Hong Kong Victoria Harbour
“They have still not positively identified the wreck as HMS Tamar, ” said Bill Jeffery, a marine archaeologist. “But it is very important to make sure that it is Tamar because it is such a significant vessel for Hong Kong’s history.
“I understand that as well as the keel and part of the hull, they have found bits and pieces of Royal Navy equipment, which is good evidence to support the belief that it is Tamar.”
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Built in London and launched in 1863, HMS Tamar served as a troopship. At 4, 650 tons, the 320ft vessel had a steam engine to supplement her sails and a top speed of 12 knots.
HMS Tamar was part of the fleet that supported the defeat of the Ashanti kingdom in West Africa in 1874 and subsequently took part in the bombardment of Alexandria in 1882.
In 1897, HMS Tamar was moored in Victoria Harbour as a permanent base ship. It was used to oversee the Royal Navy’s operations throughout the northern Pacific and much of the Far East. The name was later adopted for the entire British naval base in Hong Kong.
From around 1913, the ship was used for accommodation, storage and training.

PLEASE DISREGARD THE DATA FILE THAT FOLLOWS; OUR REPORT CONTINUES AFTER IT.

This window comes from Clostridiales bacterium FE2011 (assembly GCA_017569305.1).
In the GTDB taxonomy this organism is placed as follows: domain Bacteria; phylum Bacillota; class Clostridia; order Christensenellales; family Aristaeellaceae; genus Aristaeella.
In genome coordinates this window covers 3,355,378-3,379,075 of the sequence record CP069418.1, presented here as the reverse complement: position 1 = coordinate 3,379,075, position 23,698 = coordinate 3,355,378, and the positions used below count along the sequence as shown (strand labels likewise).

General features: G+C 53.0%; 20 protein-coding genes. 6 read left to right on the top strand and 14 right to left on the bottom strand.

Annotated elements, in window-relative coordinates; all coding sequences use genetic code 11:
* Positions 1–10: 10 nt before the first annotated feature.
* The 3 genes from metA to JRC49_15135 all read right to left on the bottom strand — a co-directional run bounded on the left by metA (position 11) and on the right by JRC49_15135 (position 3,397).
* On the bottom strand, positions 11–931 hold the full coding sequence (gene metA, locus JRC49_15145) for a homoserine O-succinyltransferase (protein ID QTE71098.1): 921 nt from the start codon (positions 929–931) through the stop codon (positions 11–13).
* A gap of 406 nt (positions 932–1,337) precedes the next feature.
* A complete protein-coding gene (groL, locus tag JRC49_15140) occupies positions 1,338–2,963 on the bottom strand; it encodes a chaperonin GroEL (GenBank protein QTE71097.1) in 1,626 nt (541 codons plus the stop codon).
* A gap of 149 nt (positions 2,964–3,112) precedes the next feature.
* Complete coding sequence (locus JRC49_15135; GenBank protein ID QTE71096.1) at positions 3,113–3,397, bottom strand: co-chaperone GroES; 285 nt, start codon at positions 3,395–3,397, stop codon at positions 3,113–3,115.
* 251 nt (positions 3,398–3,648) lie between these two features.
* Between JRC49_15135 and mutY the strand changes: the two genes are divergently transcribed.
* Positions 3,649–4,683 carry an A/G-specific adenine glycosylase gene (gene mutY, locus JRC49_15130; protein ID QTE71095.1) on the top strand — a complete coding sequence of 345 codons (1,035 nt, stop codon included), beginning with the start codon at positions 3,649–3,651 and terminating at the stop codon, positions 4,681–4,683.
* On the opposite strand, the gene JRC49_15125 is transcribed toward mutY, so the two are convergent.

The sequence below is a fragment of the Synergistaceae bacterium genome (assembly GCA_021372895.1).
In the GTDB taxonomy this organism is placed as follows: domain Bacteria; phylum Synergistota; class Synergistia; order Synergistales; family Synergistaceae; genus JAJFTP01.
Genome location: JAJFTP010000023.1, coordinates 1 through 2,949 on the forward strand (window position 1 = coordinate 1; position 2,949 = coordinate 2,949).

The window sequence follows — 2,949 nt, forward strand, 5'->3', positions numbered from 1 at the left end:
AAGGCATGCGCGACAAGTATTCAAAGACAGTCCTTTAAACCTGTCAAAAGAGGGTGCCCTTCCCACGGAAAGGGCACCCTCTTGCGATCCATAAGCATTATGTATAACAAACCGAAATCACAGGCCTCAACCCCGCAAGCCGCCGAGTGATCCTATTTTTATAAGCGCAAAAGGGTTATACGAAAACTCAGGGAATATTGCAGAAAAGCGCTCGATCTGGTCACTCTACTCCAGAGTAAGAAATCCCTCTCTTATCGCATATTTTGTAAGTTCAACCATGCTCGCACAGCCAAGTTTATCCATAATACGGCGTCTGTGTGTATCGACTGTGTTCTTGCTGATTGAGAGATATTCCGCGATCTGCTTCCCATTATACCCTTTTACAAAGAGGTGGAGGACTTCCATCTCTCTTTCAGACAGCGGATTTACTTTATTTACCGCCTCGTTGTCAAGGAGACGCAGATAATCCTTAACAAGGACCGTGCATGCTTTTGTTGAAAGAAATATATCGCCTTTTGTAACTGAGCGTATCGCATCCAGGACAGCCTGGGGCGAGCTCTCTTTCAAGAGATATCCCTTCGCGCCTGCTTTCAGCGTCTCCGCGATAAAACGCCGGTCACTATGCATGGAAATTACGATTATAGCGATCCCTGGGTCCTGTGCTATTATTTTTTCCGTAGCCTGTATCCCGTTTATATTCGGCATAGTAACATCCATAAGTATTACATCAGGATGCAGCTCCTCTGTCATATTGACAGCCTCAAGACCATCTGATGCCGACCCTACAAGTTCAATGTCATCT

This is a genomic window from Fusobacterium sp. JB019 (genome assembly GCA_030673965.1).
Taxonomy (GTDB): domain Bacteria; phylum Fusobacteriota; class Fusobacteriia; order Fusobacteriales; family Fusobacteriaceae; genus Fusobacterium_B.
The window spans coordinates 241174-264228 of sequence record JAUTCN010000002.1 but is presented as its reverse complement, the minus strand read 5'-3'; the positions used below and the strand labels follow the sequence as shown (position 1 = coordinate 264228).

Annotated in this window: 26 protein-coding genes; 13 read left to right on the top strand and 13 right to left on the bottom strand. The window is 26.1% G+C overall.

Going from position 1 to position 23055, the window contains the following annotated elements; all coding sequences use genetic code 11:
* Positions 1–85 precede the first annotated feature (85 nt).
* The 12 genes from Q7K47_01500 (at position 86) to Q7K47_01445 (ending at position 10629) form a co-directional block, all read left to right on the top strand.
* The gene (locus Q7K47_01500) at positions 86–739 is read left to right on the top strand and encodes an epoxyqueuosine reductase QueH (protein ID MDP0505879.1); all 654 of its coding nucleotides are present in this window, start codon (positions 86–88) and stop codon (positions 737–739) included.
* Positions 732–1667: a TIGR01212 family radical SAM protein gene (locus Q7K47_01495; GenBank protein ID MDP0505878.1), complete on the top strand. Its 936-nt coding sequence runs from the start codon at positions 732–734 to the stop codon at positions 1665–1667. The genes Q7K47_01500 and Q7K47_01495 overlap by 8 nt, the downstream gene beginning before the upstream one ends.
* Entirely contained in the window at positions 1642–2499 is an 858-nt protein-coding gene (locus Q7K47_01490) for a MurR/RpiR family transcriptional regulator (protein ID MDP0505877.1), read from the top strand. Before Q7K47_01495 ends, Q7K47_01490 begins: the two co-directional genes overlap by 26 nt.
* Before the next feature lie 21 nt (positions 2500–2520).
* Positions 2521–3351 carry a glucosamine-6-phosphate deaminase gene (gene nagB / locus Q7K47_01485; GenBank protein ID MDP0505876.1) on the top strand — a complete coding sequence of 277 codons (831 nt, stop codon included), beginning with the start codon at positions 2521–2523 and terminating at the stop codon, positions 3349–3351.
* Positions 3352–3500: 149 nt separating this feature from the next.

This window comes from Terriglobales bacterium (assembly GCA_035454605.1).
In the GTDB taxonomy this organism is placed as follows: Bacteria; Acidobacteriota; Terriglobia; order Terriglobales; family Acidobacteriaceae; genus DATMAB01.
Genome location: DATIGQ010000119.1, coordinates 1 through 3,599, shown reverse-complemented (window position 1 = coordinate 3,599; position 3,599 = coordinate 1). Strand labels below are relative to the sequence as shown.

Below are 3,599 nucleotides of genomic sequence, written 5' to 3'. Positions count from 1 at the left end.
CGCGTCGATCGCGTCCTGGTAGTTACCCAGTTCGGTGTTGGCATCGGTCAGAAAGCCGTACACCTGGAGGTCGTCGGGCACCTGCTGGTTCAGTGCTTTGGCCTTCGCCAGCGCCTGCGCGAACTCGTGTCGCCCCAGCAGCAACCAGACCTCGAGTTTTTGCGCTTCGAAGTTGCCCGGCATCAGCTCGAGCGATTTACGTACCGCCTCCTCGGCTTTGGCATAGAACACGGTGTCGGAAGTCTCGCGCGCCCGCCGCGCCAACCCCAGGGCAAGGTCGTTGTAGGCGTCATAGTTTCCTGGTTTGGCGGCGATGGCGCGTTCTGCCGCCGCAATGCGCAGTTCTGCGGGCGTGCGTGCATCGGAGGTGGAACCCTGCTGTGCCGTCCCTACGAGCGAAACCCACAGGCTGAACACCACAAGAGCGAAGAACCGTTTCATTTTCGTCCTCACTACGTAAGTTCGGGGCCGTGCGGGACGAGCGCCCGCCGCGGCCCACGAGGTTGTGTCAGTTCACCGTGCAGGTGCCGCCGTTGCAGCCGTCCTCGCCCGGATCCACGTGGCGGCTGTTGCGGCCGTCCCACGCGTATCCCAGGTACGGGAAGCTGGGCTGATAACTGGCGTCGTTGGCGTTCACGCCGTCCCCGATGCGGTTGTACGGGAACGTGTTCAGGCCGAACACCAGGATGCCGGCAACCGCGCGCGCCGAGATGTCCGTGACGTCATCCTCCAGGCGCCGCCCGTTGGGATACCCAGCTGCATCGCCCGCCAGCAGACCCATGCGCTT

With the Japanese assault on the colony in December 1941, however, the base commander had little choice but to order the sinking of HMS Tamar.
After the war, the British Government cleared the harbour of vessels sunk during the course of the conflict. It was reported that HMS Tamar had been completely removed and scrapped. All that was thought to remain was an anchor now on display at the Museum of Coastal Defence in Hong Kong – and the mast outside Murray House, formerly the officers’ quarters in Stanley district.
“The reports from the time all said that it had been completely salvaged and scrapped, ” said Mr Jeffery. “And that is what we believed, so this is a very important find.”
He believes that any remains of the ship should be recovered and put on display. “It would capture the imagination of everyone who saw it because it tells an important story from a Hong Kong perspective, ” he said.
“It’s a critical part of the city’s underwater cultural heritage and a tangible part of the ship that gave us Tamar Park, Tamar Street and the other place names near the old naval base.”
HMS Tamar anchored off the Naval Dockyard in 1905
Richard Wesley, the director of the Hong Kong Maritime Museum, would also like to see the recovery of whatever might remain of HMS Tamar. But there are hurdles to be overcome. “We are committed to seeing all of Hong Kong’s maritime heritage preserved and we would like to have this piece to preserve it for the Hong Kong community, but there are questions over who it belongs to, ” he said. “Does it belong to the Hong Kong government? Could the UK government claim it?”
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